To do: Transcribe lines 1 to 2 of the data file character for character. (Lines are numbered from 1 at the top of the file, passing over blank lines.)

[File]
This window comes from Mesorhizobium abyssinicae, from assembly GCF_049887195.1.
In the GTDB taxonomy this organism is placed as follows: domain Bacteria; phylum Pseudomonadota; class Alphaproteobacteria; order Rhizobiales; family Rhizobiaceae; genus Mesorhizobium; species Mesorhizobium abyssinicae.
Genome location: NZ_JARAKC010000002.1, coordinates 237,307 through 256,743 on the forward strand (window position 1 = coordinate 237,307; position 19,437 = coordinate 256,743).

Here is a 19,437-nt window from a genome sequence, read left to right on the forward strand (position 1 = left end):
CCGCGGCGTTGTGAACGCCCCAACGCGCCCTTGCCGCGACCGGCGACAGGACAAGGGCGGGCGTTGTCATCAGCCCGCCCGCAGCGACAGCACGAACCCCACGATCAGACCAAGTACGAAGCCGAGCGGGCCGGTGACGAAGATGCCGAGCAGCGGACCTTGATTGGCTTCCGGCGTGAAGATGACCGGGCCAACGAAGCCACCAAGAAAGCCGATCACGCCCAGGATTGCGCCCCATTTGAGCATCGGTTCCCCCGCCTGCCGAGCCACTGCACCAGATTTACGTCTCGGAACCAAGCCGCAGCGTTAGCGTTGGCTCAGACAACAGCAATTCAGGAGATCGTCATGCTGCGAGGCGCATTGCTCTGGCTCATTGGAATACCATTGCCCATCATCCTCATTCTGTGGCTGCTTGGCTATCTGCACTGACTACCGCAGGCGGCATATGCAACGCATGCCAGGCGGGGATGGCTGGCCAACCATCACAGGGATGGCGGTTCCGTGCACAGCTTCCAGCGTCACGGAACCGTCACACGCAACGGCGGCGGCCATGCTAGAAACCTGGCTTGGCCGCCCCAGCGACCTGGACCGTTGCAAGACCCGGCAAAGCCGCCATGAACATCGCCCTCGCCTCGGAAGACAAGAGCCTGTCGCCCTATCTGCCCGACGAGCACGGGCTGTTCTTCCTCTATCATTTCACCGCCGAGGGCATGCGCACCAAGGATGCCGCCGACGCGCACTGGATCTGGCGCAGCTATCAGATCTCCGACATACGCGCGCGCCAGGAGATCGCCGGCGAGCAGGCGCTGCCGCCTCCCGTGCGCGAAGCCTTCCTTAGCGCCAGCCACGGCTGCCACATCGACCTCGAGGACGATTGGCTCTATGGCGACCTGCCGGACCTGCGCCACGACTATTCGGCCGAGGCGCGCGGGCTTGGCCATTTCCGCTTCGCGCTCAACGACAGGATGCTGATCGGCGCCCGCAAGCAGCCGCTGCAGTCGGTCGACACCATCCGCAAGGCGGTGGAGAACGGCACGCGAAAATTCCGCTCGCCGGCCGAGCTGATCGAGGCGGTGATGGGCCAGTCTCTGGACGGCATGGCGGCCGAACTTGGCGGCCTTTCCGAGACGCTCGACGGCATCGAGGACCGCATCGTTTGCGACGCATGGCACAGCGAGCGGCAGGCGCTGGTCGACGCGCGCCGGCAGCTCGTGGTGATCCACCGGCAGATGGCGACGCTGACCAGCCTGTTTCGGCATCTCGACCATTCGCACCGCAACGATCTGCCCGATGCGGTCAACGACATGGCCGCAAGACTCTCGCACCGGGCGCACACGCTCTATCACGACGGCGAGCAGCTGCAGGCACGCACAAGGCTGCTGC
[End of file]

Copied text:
This window comes from Mesorhizobium abyssinicae, from assembly GCF_049887195.1.
In the GTDB taxonomy this organism is placed as follows: domain Bacteria; phylum Pseudomonadota; class Alphaproteobacteria; order Rhizobiales; family Rhizobiaceae; genus Mesorhizobium; species Mesorhizobium abyssinicae.